Nice to see the rain finally, it really has been a dry spring. Seed germination is a delicate little dance; seeds need soil that’s moist enough to soak and soften their outer layers, but weather that’s warm enough to wake them up. A dry spring stretch can set a crop’s harvest back a week while we wait for rain.
The seedlings are loving the fresh drink, perking up, growing roots, getting ready for a summer show. Our tomatoes have started the climb up their trellis strings, and we are pruning them almost continually. Signs of fresh red fruit, like strawberries and tomatoes are showing in the fields, but as usual the slugs have shown up for first dibs on these beauties.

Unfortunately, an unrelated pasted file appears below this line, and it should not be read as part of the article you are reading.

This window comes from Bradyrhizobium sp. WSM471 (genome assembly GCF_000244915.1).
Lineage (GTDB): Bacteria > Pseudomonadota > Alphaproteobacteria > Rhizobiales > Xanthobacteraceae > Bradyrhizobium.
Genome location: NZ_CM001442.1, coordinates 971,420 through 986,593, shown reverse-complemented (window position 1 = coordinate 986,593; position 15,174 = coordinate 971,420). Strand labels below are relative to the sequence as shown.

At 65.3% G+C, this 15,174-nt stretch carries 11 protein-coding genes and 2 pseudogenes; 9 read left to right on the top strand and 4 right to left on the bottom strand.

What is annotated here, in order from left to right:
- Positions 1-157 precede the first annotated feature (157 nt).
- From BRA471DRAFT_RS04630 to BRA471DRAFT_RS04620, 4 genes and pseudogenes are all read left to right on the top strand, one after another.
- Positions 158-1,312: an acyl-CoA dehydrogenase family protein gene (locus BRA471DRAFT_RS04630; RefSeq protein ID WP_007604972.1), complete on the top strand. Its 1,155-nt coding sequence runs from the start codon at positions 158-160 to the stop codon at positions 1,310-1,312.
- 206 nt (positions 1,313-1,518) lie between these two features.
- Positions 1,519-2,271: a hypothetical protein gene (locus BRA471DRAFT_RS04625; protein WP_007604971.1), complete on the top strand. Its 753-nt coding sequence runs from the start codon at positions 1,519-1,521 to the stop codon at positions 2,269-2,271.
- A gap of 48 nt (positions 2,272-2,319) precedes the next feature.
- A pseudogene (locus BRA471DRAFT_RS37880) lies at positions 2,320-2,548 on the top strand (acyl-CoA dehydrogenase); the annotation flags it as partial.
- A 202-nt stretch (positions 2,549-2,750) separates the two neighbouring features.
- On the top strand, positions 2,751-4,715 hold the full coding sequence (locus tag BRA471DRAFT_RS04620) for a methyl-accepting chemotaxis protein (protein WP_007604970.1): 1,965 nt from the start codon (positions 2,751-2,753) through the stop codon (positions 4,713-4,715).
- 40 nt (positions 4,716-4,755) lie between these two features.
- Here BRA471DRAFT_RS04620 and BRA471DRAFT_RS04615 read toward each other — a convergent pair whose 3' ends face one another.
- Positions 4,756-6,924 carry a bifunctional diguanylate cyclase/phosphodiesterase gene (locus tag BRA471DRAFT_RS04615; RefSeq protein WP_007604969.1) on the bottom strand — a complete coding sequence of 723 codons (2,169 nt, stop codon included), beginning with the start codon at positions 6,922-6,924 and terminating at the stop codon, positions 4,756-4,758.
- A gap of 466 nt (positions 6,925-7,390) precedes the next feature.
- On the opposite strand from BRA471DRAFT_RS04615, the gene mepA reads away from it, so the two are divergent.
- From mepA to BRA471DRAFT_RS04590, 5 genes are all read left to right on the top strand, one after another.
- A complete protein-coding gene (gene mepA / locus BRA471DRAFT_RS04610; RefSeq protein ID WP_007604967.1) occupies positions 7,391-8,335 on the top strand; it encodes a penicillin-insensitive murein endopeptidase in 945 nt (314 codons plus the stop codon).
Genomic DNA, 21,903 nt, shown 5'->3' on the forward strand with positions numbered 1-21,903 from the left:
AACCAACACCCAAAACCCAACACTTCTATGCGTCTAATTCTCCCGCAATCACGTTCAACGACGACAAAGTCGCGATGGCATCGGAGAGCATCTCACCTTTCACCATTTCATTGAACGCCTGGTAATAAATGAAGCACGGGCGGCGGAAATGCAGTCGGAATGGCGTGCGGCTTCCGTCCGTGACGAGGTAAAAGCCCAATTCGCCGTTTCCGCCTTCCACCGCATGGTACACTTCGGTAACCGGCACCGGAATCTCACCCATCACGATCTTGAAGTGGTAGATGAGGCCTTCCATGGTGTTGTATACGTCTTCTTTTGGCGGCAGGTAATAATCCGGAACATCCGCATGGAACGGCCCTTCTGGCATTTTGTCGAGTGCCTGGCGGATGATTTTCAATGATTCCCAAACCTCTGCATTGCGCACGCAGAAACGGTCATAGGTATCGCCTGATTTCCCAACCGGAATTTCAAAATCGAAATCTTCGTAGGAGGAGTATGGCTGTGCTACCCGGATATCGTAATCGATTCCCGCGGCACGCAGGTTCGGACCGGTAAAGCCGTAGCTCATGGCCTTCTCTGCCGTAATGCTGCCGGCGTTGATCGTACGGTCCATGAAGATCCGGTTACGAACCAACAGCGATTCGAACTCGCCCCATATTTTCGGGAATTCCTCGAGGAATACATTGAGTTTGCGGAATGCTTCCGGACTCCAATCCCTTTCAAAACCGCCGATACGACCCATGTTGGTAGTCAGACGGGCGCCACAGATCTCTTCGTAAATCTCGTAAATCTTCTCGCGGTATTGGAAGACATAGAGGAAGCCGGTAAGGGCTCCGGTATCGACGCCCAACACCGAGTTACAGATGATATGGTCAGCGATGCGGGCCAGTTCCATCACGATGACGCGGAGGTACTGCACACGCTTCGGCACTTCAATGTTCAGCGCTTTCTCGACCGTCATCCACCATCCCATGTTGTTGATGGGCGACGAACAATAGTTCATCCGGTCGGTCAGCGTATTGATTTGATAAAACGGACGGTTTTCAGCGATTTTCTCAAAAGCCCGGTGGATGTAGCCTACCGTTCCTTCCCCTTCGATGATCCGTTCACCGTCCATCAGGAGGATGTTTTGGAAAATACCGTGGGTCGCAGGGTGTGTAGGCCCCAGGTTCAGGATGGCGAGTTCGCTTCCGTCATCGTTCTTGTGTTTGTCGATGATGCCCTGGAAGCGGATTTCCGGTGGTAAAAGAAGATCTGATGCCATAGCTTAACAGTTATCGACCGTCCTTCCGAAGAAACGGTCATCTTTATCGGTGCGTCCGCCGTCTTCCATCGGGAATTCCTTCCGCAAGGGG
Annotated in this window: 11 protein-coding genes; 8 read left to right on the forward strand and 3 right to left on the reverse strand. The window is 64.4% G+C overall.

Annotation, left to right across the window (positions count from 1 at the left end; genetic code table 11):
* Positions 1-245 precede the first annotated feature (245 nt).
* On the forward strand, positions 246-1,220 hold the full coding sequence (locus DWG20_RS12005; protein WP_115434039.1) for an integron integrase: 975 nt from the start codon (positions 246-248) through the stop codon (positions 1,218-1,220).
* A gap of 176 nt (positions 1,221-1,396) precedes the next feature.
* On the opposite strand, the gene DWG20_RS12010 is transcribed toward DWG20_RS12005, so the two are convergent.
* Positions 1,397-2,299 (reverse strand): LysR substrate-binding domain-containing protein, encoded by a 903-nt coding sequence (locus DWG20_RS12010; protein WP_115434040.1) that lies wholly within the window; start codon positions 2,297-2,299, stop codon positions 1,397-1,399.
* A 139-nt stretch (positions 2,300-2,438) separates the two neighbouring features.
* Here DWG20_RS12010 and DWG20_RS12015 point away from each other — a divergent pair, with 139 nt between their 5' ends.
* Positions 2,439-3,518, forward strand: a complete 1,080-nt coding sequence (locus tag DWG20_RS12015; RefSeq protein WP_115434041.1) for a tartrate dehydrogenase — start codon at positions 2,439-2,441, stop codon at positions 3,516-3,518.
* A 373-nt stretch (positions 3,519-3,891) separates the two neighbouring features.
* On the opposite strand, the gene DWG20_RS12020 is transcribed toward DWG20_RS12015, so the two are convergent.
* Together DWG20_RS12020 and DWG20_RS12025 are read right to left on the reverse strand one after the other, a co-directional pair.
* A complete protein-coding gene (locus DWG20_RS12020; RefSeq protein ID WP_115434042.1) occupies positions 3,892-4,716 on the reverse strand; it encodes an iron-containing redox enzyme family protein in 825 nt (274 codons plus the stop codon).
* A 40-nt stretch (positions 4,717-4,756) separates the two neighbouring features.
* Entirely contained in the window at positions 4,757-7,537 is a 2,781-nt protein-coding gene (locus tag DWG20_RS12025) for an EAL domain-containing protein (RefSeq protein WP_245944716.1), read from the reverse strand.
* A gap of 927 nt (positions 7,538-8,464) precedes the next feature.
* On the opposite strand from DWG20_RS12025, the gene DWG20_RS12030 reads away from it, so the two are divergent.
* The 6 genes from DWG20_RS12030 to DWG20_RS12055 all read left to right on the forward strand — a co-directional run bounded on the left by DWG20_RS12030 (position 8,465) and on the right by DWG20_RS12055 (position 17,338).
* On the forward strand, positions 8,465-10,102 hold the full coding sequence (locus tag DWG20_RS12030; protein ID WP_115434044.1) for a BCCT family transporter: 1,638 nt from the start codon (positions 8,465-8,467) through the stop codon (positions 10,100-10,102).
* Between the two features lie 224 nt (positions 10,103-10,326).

It’s is a very optimistic time to be a farmer in Western Washington– especially after the last two cold and wet springs. The early warmth is giving a head-start to the important harvests that keep customers coming back–juicy strawberries, thick red beets, fresh green garlic, and flavor-amazing tomatoes. So much depends on weather. So far this year, it’s looking good.